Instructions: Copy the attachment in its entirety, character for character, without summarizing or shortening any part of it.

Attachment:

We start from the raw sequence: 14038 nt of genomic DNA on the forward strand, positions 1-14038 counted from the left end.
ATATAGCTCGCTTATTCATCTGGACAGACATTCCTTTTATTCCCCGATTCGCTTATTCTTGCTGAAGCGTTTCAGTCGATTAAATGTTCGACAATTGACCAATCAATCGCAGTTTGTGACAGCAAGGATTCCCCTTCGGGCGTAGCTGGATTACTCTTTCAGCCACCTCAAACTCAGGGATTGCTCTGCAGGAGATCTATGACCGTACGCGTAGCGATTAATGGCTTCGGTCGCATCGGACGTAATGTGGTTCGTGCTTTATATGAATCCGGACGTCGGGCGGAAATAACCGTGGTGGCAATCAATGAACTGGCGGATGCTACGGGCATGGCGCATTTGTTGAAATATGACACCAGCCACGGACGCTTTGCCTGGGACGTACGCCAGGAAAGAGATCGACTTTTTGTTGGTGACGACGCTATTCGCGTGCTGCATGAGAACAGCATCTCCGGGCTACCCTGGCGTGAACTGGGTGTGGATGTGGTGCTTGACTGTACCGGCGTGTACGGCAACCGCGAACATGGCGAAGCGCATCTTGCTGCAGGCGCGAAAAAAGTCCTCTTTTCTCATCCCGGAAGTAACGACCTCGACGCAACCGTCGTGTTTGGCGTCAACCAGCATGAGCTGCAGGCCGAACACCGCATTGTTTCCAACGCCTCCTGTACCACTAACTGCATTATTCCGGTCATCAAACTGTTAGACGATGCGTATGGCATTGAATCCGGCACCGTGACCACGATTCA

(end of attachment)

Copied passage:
We start from the raw sequence: 14038 nt of genomic DNA on the forward strand, positions 1-14038 counted from the left end.
ATATAGCTCGCTTATTCATCTGGACAGACATTCCTTTTATTCCCCGATTCGCTTATTCTTGCTGAAGCGTTTCAGTCGATTAAATGTTCGACAATTGACCAATCAATCGCAGTTTGTGACAGCAAGGATTCCCCTTCGGGCGTAGCTGGATTACTCTTTCAGCCACCTCAAACTCAGGGATTGCTCTGCAGGAGATCTATGACCGTACGCGTAGCGATTAATGGCTTCGGTCGCATCGGACGTAATGTGGTTCGTGCTTTATATGAATCCGGACGTCGGGCGGAAATAACCGTGGTGGCAATCAATGAACTGGCGGATGCTACGGGCATGGCGCATTTGTTGAAATATGACACCAGCCACGGACGCTTTGCCTGGGACGTACGCCAGGAAAGAGATCGACTTTTTGTTGGTGACGACGCTATTCGCGTGCTGCATGAGAACAGCATCTCCGGGCTACCCTGGCGTGAACTGGGTGTGGATGTGGTGCTTGACTGTACCGGCGTGTACGGCAACCGCGAACATGGCGAAGCGCATCTTGCTGCAGGCGCGAAAAAAGTCCTCTTTTCTCATCCCGGAAGTAACGACCTCGACGCAACCGTCGTGTTTGGCGTCAACCAGCATGAGCTGCAGGCCGAACACCGCATTGTTTCCAACGCCTCCTGTACCACTAACTGCATTATTCCGGTCATCAAACTGTTAGACGATGCGTATGGCATTGAATCCGGCACCGTGACCACGATTCA